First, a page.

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Psychological Phobias

Understanding Unreasonable Fear

Psychological phobias are what most people think of when the term “phobia” is mentioned; an intense and unreasonable fear, despite clear evidence that such fear is not necessary. There are hundreds of different psychological phobias that can appear in patients for different reasons. When a person has a psychological phobia, they will often experience:

  • Feelings of terror or dread
  • Intense anxiety when near the object of the phobia
  • Panic attacks
  • Difficult in social situations (depending on the prevalence of the phobia)

It can be hard to understand why a person with a psychological phobia is afraid or why they act unreasonably, but that’s the nature of the phobia itself. If you or someone you know has a psychological phobia, it can be very helpful to seek treatment and to look for therapy and counseling.

What Causes a Psychological Phobia?

A psychological phobia can be caused by a traumatic experience, but no direct contact with the object of the phobia is necessary. Many people will get arachnophobia, a fear of spiders, without ever encountering a dangerous spider. Phobias usually begin as a person perceives danger from a certain source. The person then amplifies that danger and begins to obsess on the source of that danger.

There has been a great deal of evidence to suggest that many phobias are caused by genetic factors or by social pressures. A therapist will try to work with a patient with psychological phobias to discover the reason for the condition, as this is an essential step towards forming a treatment plan for persons with phobias.

Real and Fictional Phobias

Some patients may appear to have phobias, but on further inspection, their fears are not unreasonable or unwarranted. For instance, a patient may be afraid of sunlight, but a medical diagnosis could show that the person is hypersensitive to sunlight. The fear is therefore not unreasonable, and the phobia is not psychological.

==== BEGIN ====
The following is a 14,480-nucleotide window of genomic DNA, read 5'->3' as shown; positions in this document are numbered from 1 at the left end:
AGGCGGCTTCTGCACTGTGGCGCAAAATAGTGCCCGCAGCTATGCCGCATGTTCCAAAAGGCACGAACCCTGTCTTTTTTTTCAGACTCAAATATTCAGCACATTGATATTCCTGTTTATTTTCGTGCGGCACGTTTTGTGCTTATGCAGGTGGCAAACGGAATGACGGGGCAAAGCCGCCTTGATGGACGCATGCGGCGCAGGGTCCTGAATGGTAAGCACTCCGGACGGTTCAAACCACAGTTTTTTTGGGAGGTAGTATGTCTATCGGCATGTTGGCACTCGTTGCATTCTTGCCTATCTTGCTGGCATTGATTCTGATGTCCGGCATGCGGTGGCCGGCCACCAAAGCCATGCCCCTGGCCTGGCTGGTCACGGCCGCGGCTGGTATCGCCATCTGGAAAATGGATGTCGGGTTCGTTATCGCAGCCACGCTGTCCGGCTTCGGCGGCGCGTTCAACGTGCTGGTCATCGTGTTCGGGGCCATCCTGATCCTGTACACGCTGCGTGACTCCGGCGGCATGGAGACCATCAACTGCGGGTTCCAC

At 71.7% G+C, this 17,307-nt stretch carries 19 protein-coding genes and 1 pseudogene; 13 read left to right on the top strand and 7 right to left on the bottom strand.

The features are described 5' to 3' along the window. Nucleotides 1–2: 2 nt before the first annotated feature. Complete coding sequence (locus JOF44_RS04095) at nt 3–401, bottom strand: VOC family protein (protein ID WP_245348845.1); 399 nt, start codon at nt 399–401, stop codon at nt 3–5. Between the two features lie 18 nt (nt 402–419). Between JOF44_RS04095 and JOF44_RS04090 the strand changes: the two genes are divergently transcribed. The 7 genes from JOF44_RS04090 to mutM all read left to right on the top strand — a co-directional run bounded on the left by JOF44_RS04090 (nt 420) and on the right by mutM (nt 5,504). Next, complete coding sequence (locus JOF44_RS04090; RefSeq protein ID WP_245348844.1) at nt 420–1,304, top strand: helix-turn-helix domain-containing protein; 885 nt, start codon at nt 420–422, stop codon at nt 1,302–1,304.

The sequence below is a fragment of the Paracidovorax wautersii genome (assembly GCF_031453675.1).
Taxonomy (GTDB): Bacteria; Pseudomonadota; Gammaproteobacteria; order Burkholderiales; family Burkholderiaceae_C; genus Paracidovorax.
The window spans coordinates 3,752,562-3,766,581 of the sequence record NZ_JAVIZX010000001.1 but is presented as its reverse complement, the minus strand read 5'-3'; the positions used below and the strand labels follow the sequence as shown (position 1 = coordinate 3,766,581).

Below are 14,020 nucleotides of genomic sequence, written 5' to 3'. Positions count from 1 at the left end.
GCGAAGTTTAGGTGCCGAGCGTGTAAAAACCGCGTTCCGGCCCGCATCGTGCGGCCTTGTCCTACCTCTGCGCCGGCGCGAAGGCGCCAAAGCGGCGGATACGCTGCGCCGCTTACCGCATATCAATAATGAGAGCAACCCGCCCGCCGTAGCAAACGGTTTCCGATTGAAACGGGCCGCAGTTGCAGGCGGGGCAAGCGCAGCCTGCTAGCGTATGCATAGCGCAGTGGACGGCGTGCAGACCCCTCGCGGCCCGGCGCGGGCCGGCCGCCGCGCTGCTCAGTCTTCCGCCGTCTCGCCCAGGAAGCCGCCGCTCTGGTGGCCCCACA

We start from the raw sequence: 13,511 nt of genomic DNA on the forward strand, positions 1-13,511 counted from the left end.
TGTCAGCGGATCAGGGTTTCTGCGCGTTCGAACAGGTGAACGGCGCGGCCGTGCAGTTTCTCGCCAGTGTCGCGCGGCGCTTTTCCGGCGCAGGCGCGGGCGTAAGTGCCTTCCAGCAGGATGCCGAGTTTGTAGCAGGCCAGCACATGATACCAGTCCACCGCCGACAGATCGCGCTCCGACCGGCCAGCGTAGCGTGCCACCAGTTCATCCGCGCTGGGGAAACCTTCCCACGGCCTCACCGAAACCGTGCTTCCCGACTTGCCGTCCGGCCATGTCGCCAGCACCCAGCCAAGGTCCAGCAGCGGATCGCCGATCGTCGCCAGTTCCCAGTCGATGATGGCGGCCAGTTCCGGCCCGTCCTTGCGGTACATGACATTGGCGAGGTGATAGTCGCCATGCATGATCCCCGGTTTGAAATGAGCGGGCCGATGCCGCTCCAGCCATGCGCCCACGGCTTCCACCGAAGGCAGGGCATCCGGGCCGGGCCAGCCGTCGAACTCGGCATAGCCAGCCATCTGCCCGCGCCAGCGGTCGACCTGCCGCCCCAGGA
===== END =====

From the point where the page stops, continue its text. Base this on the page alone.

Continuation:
If you believe that your phobia is not psychological, seeking a diagnosis from a medical doctor is a good first step. This is the best way to treat the cause of your condition, regardless of whether you have a medical issue or a psychological phobia, as the doctor will be able to let you know what steps to take next.

Getting Treatment for a Phobia

When a patient has a phobia, treatment should begin immediately. A phobia can take a long time and be a very extensive process. Patients are often treated with cognitive behavioral therapy, which takes a multi-stage approach to give the patient a better understanding of phobias. The patient is taught new ways to deal with their phobias and how to handle fears in a more healthy and productive way. Some phobias may be treated with group therapy sessions.

Many patients with phobias also have other behavioral or emotional disorders, and these will need to be treated with the phobias. For instance, many patients with psychological phobias have obsessive compulsive disorder (OCD). Behavioral therapy is absolutely necessary for these patients.

Many patients with psychological phobias are worried about the cost of treatment. Phobia treatment can take months and requires a qualified psychologist, psychiatrist, or sociologist. This can make it expensive, but there are low-cost options for patients on a budget or patients who do not have the necessary means to pay for a psychologist.

If you or someone you know has a psychological phobia, seek help immediately. Treatment can stop the condition from getting worse and can lead to relief of the anxiety and fear that comes with a serious phobia.

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